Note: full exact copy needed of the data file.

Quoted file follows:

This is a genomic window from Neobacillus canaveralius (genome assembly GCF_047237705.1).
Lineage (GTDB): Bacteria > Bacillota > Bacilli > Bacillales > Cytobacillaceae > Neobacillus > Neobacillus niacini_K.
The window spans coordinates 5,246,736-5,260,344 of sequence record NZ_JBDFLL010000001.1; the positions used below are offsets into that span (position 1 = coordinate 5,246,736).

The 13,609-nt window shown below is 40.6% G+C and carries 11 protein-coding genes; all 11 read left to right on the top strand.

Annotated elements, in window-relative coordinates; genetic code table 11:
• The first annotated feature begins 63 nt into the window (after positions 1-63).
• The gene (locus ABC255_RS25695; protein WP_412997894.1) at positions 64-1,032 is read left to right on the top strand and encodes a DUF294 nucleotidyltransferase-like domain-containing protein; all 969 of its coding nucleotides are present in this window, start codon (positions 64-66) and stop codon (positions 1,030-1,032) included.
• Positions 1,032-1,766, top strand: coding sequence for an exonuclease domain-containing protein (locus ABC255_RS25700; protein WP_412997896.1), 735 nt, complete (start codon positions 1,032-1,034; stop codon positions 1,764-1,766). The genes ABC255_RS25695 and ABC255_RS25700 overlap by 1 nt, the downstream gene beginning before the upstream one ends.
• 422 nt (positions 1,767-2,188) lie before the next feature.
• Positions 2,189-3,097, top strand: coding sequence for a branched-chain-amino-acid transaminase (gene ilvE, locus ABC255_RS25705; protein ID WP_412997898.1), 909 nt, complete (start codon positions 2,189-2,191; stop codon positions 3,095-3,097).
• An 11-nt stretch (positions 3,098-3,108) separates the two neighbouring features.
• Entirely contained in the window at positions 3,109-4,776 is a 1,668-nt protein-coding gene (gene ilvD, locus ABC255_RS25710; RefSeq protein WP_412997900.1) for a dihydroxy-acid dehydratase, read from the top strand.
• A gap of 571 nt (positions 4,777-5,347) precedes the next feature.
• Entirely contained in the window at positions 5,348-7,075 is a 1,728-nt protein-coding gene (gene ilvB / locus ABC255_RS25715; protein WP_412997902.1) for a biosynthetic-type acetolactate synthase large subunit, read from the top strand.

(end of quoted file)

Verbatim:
This is a genomic window from Neobacillus canaveralius (genome assembly GCF_047237705.1).
Lineage (GTDB): Bacteria > Bacillota > Bacilli > Bacillales > Cytobacillaceae > Neobacillus > Neobacillus niacini_K.
The window spans coordinates 5,246,736-5,260,344 of sequence record NZ_JBDFLL010000001.1; the positions used below are offsets into that span (position 1 = coordinate 5,246,736).

The 13,609-nt window shown below is 40.6% G+C and carries 11 protein-coding genes; all 11 read left to right on the top strand.

Annotated elements, in window-relative coordinates; genetic code table 11:
• The first annotated feature begins 63 nt into the window (after positions 1-63).
• The gene (locus ABC255_RS25695; protein WP_412997894.1) at positions 64-1,032 is read left to right on the top strand and encodes a DUF294 nucleotidyltransferase-like domain-containing protein; all 969 of its coding nucleotides are present in this window, start codon (positions 64-66) and stop codon (positions 1,030-1,032) included.
• Positions 1,032-1,766, top strand: coding sequence for an exonuclease domain-containing protein (locus ABC255_RS25700; protein WP_412997896.1), 735 nt, complete (start codon positions 1,032-1,034; stop codon positions 1,764-1,766). The genes ABC255_RS25695 and ABC255_RS25700 overlap by 1 nt, the downstream gene beginning before the upstream one ends.
• 422 nt (positions 1,767-2,188) lie before the next feature.
• Positions 2,189-3,097, top strand: coding sequence for a branched-chain-amino-acid transaminase (gene ilvE, locus ABC255_RS25705; protein ID WP_412997898.1), 909 nt, complete (start codon positions 2,189-2,191; stop codon positions 3,095-3,097).
• An 11-nt stretch (positions 3,098-3,108) separates the two neighbouring features.
• Entirely contained in the window at positions 3,109-4,776 is a 1,668-nt protein-coding gene (gene ilvD, locus ABC255_RS25710; RefSeq protein WP_412997900.1) for a dihydroxy-acid dehydratase, read from the top strand.
• A gap of 571 nt (positions 4,777-5,347) precedes the next feature.
• Entirely contained in the window at positions 5,348-7,075 is a 1,728-nt protein-coding gene (gene ilvB / locus ABC255_RS25715; protein WP_412997902.1) for a biosynthetic-type acetolactate synthase large subunit, read from the top strand.